Other reasons to interrupt or modify therapy include flu-like symptoms, vulvar swelling, or sunburns. Talk to your provider if you are especially sun-sensitive, or if your job requires significant sun exposure, as you may need to be particularly cautious when using imiquimod.

Missed Dose

If you forget a dose, you can apply your dose the following day before bedtime. If it is nearly time for your next dose, skip the missed dose. Don’t double your dose to make up for a missed dose. In general, the treatment period should not be prolonged to make up for a missed dose. 

Overdose: What Happens If I Use Too Much Aldara?

Call your healthcare provider or get medical help if you accidentally apply too much Aldara cream, since too much can increase your risk for skin reactions.

What Happens If I Overdose On Aldara?

If you think you or someone else may have overdosed on Aldara (imiquimod), call a healthcare provider or the Poison Control Center (1-800-222-1222).

If someone collapses or isn't breathing after using imiquimod, call 911 immediately.

Precautions

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It is very important that your doctor check the progress of you or your child at regular visits for any unwanted effects that may be caused by this medicine.

Stop using this medicine and check with your doctor right away if you or your child have a skin rash, burning, pain, redness, swelling, bleeding, oozing, scabbing, or peeling on the skin where the medicine was applied.

Stop using this medicine and check with your doctor right away if you have severe swelling near the opening of the vagina. This may cause painful urination, trouble in passing urine, or not able to urinate.

Stop using this medicine and check with your doctor right away if you or your child have severe skin irritation or flu-like symptoms, such as diarrhea, fever, chills, headache, nausea, muscle or joint pain, or unusual tiredness or weakness.

Avoid exposing your skin to sunlight, sunlamps, or tanning beds while you are using this medicine. Always use sunscreen or sun-blocking lotions and wear protective clothing and hats.

If you are being treated for external warts, avoid having genital, oral, or anal sex while the medicine is on your skin. Make sure you wash the cream off your skin before you engage in any sexual activity. The medicine contains oils that can weaken latex (rubber) condoms and diaphragms, which will prevent them from working properly.

Imiquimod is not a cure for genital warts. New warts may develop while you are using the cream. Imiquimod will also not keep you from spreading genital warts to other people.

Do not use cosmetics or any other skin care products on the treated areas, unless directed to do so by your doctor.

What Are Reasons I Shouldn’t Take Aldara?

You should not use Aldara if you are allergic to imiquimod or some other component of the cream. 

Information is limited on whether Aldara is safe to use during pregnancy, and it may be best to avoid treatment with this medication if pregnant. Let your healthcare provider know if you are breastfeeding, since it is unknown whether imiquimod gets into breast milk.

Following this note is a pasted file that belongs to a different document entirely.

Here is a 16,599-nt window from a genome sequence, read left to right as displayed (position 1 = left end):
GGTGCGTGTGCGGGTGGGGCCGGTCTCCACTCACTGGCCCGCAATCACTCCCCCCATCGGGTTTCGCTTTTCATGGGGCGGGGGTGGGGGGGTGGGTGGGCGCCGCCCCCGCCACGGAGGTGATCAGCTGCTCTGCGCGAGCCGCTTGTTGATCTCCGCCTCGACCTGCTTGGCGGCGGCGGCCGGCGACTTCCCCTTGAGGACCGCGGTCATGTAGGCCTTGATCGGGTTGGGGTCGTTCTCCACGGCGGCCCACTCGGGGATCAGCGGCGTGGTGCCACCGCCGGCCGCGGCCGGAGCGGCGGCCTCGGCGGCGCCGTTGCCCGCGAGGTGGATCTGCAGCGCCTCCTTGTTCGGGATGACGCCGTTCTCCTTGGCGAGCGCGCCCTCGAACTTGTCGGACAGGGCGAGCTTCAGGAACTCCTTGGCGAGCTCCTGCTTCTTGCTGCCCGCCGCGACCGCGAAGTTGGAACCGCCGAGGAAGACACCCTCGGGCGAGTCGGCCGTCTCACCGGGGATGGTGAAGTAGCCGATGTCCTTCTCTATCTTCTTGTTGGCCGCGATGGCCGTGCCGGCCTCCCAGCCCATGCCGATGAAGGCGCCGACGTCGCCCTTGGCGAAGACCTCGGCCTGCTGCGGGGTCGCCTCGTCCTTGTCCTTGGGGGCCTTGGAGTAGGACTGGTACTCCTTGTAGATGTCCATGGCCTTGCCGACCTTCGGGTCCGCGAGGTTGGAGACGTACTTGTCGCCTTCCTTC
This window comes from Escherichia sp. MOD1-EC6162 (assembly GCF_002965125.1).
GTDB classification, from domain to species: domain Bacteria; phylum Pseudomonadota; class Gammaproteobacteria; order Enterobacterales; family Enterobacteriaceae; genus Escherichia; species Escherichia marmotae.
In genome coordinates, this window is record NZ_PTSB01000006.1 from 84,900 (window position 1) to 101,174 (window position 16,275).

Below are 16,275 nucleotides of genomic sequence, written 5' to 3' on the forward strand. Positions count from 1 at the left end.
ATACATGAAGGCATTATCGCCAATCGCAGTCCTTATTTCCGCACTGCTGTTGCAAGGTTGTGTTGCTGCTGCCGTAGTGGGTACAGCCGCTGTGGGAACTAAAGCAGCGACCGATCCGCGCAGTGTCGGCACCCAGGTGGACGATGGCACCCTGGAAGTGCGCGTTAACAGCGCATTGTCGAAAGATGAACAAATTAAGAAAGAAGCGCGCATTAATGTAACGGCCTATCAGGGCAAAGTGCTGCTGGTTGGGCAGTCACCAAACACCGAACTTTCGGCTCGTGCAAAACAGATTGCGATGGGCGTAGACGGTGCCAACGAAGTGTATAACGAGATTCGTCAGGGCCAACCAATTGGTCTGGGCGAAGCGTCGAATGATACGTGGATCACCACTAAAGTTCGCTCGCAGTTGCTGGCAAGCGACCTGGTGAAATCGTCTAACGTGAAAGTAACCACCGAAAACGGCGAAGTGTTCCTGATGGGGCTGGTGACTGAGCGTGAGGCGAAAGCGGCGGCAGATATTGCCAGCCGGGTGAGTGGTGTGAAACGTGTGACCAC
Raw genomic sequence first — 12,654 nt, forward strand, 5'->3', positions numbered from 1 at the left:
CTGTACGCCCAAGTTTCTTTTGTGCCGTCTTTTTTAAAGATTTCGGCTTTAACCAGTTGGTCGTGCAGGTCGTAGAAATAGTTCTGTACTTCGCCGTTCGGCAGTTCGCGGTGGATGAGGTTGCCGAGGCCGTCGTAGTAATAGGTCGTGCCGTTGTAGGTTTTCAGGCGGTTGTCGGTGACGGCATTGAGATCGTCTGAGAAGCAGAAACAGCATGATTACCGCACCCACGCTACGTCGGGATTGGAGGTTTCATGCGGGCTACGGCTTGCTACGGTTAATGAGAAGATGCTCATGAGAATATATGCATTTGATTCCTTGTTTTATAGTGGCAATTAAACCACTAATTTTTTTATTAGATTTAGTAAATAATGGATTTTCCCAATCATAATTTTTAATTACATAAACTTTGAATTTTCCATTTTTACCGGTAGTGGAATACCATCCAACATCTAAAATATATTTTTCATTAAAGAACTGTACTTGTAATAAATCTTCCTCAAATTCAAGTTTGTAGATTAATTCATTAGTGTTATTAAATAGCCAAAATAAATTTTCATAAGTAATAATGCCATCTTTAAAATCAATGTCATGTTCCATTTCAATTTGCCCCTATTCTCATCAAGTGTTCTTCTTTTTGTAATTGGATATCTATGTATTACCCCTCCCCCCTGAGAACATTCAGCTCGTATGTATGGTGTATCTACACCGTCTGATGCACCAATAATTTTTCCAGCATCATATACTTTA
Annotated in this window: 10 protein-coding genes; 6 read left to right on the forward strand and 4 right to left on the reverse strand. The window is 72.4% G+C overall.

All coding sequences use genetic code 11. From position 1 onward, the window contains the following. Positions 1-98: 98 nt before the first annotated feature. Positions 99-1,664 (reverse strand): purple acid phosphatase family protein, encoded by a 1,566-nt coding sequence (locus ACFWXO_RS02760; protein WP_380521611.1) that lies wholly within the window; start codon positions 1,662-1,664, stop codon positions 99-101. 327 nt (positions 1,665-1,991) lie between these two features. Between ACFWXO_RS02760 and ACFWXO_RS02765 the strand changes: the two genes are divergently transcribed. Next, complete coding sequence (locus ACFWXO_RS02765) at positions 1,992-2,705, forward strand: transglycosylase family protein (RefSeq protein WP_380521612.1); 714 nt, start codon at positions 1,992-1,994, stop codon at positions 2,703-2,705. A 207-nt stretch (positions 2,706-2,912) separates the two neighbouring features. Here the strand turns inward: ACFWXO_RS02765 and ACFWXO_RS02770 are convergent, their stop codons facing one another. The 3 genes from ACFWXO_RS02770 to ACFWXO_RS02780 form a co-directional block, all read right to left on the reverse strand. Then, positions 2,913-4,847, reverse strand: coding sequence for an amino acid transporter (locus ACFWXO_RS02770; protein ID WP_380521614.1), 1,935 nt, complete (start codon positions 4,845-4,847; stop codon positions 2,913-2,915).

What Other Medications Interact With Aldara?

There are no known significant drug interactions with Aldara. Make sure your prescribing health provider is aware of all the medications and supplements that you are taking.

Let your provider know if you are undergoing photodynamic therapy (a type of light therapy) for a skin condition since Aldara can make you light-sensitive.

What Medications Are Similar?

Imiquimod is also available under the brand name Zyclara, which contains a different concentration of imiquimod (3.75%) than Aldara (5%). Topical fluorouracil cream (available as Efudex) is another class of drug which may also be used to treat actinic keratosis.

Other topical drugs which may be used to treat genital warts include podophyllotoxin (also known as Condylox or podofilox) and sinecatechin (sold as Veregen in the United States).

Frequently Asked Questions

  • What is Aldara used for?

    Aldara comes as a topical cream and works as an immunomodulator. That means that it stimulates your immune system to help treat certain skin conditions. Aldara is currently approved to treat actinic keratosis, genital warts, and some limited forms of basal cell carcinoma, a type of skin cancer.

  • What are the side effects of Aldara?

    Aldara (imiquimod) can cause local skin reactions like redness, itching, or burning. The skin reactions can be severe and may require a dose adjustment or interruption of therapy. Tell your healthcare provider if you get a skin reaction related to Aldara.

     

    Aldara may make your skin sun-sensitive, so use sunscreen and wear protective clothing to prevent sunburns. Some patients experience flu-like symptoms with Aldara, though this is less common.

How Can I Stay Healthy While Taking Aldara?

Aldara (imiquimod) is a safe and convenient method to treat actinic keratosis, external genital warts, and limited forms of basal cell carcinoma (a type of skin cancer). 

Make sure you use the medication as prescribed. Use sunscreen and protective clothing, as Aldara can increase your sun sensitivity. As always, when you are prescribed a new medication, make sure your healthcare provider knows what other medications, supplements, and therapies you are taking.

Medical Disclaimer

Verywell Health's drug information is meant for education purposes only and not intended as a replacement for medical advice, diagnosis, or treatment from a healthcare professional. Consult your doctor before taking any new medication(s). IBM Watson Micromedex provides some of the drug content, as indicated on the page.

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5 Sources
Verywell Health uses only high-quality sources, including peer-reviewed studies, to support the facts within our articles. Read our editorial process to learn more about how we fact-check and keep our content accurate, reliable, and trustworthy.
  1. Food and Drug Administration. Aldara label. Updated October 2010.

  2. UpToDate. Treatment of Actinic Keratosis. UpToDate. Updated February 18, 2021.

  3. UpToDate. Condylomata acuminata (anogenital warts): Management of external condylomata acuminata in men. Updated November 18, 2019

  4. UpToDate. Imiquimod: Drug Information.

  5. Inova Pharmaceuticals. Aldara Cream 5%. Updated November 2017.